In 1881 members of the tribe asked the US government for a reservation to help protect themselves and their lands. On January 4, 1883, President Chester A. Arthur signed an executive order creating the Hualapai Reservation. About the same time, the Atlantic and Pacific Railroad completed tracks across Hualapai lands, tying them into a global trade network. The Railroad diverted Hualapai water sources in Peach Springs, built settlements on Indian land, and otherwise disrupted Hualapai life. However, it also provided employment for tribal members. Later historic Route 66 would follow the railroad’s path through town.

In 1938 the Hualapai approved a constitution and established a governing council, with Peach Springs as the tribal capital. In 1940, following a long fight by the Hualapai, Congress forced the Santa Fe Railway to relinquish their claims to reservation land. A Supreme Court decision the following year upheld this move, finally granting Hualapai clear title to all of their reservation. Principles from this Hualapai land claims case have been adopted around the country and globe to help support numerous other indigenous land claims.

In the 1940s, the Bureau of Reclamation proposed to build a hydropower dam at Bridge Canyon on the Colorado River. At that location the river divides the Hualapai Reservation on the south side of the river from Grand Canyon National Park (formerly the National Monument) on the north side of the river. In the late 1950s, this proposal gained momentum under the Arizona Power Authority. Although the reservoir behind Bridge Canyon Dam would flood Hualapai land along the river, tribal leaders supported it because of the revenue it would bring to the reservation. The Federal Power Commission authorized construction of the dam, which would have provided the Hualapai with one million dollars annually. The 1960s saw the rise of the modern environmental movement and growing opposition to dams on wild and scenic rivers.  Protestors concerned about the impact of the dam on the river ecosystem and the Grand Canyon got the project halted. In 1968 Congress passed a law forbidding dam construction within Grand Canyon National Park.

The 1975 Grand Canyon Enlargement Act, which created today’s park boundaries, has led to some conflict between the Hualapai and the NPS, especially over the issue of the reservation’s northern border. The 1883 executive order establishing the Hualapai Reservation identified the Colorado River as the northern boundary of the reservation. The Hualapai interpret this to mean that their boundary is the midpoint of the river. However, in 1976 the federal government argued that the boundary line was the river’s high water mark on the southern shore. The NPS, in an attempt to gain more control over commercial uses of the Colorado River, supports the argument that the boundary is the historic high-water mark, which would eliminate Hualapai access to and use of the river without NPS consent.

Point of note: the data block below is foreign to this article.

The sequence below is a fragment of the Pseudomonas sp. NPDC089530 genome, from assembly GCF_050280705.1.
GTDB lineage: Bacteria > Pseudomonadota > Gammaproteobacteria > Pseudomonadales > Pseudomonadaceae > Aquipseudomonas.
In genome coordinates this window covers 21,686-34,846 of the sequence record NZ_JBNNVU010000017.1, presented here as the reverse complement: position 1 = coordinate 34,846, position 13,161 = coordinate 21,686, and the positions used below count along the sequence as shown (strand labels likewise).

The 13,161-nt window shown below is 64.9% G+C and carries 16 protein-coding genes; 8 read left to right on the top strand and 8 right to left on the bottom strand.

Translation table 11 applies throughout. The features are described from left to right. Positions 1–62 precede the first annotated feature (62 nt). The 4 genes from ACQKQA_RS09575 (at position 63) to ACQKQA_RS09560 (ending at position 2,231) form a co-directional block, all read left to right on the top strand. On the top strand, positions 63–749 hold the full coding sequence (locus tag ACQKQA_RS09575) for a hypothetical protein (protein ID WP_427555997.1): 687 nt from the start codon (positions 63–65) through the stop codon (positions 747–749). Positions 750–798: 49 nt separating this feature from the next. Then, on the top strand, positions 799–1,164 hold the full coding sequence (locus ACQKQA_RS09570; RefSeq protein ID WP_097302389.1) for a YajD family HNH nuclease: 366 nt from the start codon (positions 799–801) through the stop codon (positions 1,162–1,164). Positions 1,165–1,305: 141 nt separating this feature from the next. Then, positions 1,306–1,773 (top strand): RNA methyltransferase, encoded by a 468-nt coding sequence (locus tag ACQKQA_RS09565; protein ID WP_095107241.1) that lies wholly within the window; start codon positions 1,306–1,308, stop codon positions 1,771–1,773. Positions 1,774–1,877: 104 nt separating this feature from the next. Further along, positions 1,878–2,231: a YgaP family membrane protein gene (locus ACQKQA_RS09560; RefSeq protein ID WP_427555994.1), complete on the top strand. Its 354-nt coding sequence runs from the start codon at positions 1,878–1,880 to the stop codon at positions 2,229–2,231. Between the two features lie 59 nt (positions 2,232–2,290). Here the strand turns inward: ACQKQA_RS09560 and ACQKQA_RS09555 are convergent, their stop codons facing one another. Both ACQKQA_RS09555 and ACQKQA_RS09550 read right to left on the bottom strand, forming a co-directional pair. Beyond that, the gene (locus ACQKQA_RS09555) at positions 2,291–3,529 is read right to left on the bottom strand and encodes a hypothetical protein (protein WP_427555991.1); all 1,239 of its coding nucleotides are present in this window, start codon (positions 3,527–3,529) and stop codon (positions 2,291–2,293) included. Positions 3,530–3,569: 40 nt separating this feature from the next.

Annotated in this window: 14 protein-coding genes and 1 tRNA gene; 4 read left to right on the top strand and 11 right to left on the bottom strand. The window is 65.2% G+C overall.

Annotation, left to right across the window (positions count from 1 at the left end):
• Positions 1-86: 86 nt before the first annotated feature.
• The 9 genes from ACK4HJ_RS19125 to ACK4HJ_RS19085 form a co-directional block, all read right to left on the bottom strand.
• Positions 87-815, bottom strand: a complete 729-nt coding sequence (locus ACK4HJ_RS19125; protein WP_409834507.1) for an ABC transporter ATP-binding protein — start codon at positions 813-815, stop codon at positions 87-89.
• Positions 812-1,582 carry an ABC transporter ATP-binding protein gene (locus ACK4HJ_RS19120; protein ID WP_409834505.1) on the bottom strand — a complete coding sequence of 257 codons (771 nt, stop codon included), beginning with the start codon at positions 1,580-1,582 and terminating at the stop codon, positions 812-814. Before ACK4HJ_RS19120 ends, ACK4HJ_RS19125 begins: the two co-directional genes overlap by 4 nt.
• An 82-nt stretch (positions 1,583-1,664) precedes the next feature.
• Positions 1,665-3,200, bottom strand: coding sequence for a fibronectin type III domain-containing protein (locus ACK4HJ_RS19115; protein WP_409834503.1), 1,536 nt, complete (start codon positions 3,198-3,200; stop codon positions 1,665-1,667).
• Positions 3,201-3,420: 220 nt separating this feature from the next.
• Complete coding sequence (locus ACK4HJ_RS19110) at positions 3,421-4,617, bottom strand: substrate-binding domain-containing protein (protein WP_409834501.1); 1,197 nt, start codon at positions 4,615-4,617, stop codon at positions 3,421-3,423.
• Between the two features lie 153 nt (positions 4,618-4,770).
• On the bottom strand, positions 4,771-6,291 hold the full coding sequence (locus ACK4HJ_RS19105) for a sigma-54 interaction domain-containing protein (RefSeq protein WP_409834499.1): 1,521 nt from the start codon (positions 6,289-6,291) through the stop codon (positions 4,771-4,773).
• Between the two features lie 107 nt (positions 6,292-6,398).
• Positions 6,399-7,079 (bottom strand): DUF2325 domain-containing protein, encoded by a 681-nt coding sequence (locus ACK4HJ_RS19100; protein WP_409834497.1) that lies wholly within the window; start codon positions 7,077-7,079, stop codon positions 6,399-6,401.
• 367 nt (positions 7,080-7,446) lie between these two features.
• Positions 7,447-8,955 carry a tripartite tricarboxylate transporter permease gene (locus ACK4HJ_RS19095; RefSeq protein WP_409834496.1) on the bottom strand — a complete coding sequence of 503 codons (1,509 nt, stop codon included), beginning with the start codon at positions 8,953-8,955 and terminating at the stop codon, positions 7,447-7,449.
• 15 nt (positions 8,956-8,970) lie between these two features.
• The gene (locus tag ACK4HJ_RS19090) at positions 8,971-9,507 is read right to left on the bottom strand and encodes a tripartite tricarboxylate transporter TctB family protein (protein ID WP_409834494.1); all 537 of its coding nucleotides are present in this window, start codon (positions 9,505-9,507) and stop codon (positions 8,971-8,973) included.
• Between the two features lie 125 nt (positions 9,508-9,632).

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Dottie Crozier Watahomigie, a Hualapai woman who married a Havasupai man, designed and made this elaborate coiled basket in 1932. The sale of arts and crafts such as this helped support tribal members for many years, though now the tribal economy is mostly supported by commercial tourism at the tribe’s rimside development known as Grand Canyon West.

Credit: NAU Cline Library, NAU.PH.99.3.9.4.81

This issue is important to the tribe because of the growing importance of the tourism industry on the reservation. Today many of the approximately 1,500 tribal members rely on the tourism economy, though cattle ranching, timber sales, and arts and crafts still produce some income. In the 1960s a tribal game and fish management program began, which today offers licenses for hunting, fishing, and other recreation activities on the reservation. By the mid 1970s the tribe had established the Hualapai River Runners, the only Native American-owned river rafting company in the Grand Canyon. In recent years the tribe has invested in a number of other business ventures meant to draw tourists to their reservation, including Grand Canyon West—which includes a Native American village, arts and crafts market, song and dance performances, “cowboy entertainment,” and views of the canyon—and the Grand Canyon Skywalk.


written by sarah bohl gerke


Suggested reading:

  • Anderson, Michael. Polishing the Jewel: An Administrative History of Grand Canyon National Park. Grand Canyon Association, 2000

  • Anderson, Michael F., ed. A Gathering of Grand Canyon Historians. Grand Canyon Association, 2005

  • Dobyns, Henry F. and Robert C. Euler. The Walapai People. Phoenix: Indian Tribal Series, 1976.

  • Griffin-Pierce, Trudy. Native Peoples of the Southwest. Albuquerque: University of New Mexico Press, 2000.

  • McMillen, Christian W. Making Indian Law: The Hualapai Land Case and the Birth of Ethnohistory. New Haven: Yale University Press, 2007.

  • Shepherd, Jeffrey P. We Are an Indian Nation: A History of the Hualapai People. Tucson: University of Arizona Press, 2010.